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IndieNext

Indie Next List

Indies Introduce

Summer/Fall Indies Introduce Debut Picks of the Season

The American Booksellers Association has announced the selections for the Summer/Fall Indies Introduce Debut Picks of the Season list, drawn from the recommendations of indie booksellers throughout the US. You can request many of these titles on NetGalley right now, and view more information on the ABA site. 

If you are a bookseller, you can nominate titles for the monthly Indie Next list via NetGalley, and receive special access to new galleys via the Digital White Box program. Sign up today!

Additional Indies Introduce titles:

A Kind of Freedom, by Margaret Wilkerson Sexton
(Counterpoint, 9781619029224)

The Glass Eye: A Memoir, by Jeannie Vanasco
(Tin House, 97819410407750)

The First Rule of Punk, by Celia C. Pérez
(Viking Books for Young Readers, 9780425290408)

Nevermoor: The Trials of Morrigan Crow, by Jessica Townsend
(Little, Brown Books for Young Readers, 9780316508889)

An Enchantment of Ravens, by Margaret Rogerson
(Margaret K. McElderry Books, 9781481497589)

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Top Ten UK Books for August

As the country swelters, it’s the ideal time to look at the books that will bridge summer reads with the big Autumn titles. Few will be as big as the return of Nicole Krauss, whose Forest Dark is going to be one of the most reviewed novels of the year.

It was a very difficult selection this month, with debuts and established names jostling together, but we were always certain to include A Change is Gonna Come, a wonderful collection of YA from some of the best in BAME writers. Special mentions must also be made to the superb Simon Lelic, whose The House is a chilling slice of suspense, and also the return of Bernard MacLaverty with Midwinter Break – a novel sure to be on many prize lists in 2017. Enjoy!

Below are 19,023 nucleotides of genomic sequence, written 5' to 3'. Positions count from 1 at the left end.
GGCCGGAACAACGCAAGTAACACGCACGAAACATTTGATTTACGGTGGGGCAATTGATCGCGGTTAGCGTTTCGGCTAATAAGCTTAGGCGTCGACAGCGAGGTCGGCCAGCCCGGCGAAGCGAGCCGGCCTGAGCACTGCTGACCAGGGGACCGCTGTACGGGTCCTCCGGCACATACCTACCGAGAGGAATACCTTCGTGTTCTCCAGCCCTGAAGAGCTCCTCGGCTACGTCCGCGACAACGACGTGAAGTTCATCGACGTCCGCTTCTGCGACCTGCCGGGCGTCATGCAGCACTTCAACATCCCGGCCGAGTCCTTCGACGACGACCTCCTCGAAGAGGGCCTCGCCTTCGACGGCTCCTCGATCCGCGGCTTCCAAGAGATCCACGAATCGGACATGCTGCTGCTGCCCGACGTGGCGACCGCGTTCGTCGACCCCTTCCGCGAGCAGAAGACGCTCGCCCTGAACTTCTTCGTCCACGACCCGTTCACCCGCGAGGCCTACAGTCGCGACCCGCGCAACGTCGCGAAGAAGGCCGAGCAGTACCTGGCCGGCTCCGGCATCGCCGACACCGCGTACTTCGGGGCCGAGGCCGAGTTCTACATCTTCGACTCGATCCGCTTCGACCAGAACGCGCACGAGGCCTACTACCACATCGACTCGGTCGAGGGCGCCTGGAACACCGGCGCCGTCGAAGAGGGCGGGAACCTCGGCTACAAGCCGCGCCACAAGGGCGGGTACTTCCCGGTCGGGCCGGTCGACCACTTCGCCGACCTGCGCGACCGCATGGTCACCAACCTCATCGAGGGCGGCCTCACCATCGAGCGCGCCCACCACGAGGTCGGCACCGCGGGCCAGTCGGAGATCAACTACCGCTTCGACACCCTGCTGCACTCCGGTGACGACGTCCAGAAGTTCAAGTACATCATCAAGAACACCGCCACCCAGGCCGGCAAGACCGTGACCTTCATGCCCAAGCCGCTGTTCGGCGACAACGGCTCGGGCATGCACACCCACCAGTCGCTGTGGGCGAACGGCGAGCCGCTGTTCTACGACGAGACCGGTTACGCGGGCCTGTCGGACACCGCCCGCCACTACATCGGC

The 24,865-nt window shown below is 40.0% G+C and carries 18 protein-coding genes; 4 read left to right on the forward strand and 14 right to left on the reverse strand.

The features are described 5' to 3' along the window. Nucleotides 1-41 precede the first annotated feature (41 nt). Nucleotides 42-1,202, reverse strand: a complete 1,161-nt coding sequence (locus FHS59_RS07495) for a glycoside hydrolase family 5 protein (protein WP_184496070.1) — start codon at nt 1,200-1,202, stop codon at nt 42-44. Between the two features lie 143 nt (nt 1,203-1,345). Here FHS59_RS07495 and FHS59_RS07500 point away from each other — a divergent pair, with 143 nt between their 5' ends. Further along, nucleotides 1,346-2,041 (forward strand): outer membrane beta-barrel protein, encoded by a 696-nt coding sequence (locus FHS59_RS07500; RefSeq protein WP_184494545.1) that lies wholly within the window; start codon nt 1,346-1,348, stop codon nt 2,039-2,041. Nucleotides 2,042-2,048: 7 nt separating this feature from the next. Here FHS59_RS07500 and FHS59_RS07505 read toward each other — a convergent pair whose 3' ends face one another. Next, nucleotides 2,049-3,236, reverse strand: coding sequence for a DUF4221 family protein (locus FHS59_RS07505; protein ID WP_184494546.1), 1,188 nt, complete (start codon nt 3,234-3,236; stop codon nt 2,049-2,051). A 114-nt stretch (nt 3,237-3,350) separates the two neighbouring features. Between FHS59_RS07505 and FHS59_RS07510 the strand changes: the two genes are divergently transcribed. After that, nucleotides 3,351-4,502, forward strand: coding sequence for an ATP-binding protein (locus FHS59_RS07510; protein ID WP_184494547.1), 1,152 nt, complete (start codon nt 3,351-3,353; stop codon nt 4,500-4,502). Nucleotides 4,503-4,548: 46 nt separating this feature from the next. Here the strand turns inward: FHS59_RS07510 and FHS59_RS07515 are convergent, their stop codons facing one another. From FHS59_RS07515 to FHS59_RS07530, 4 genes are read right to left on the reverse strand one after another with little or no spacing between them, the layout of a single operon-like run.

Book of the Month

Forest Dark
Nicole Krauss
Bloomsbury
UK Edition

Nicole Krauss confirms her reputation as one of the great living American writers in this bravura novel of the changes that life throws at us, and how we deal with the fallout.

Two people walk away from their lives, both convening at the Tel Aviv Hilton. Sixty-eight-year-old Jules Epstein has been disappearing for years, while a novelist leaves her husband and children in Brooklyn. Looking out over the deep blue of the pool, both will embark on a journey that will change them, even more than their departure.

Witty, unusual and deeply moving, Forest Dark is a profound and constantly engaging novel of metamorphosis and empathy, one that will be one of the most praised of 2017.

The House
Simon Lelic
Penguin
UK Edition

One of our most inventive and acute mystery novelists returns with a question: What if your perfect home turned out to be the scene of the perfect crime? Jack and Syd have found the ideal London home, the kind of place you only dream about. But when they make a grisly discovery in the attic, it turns into a nightmare. Especially when a body is discovered by the back door. Suspense at its very best.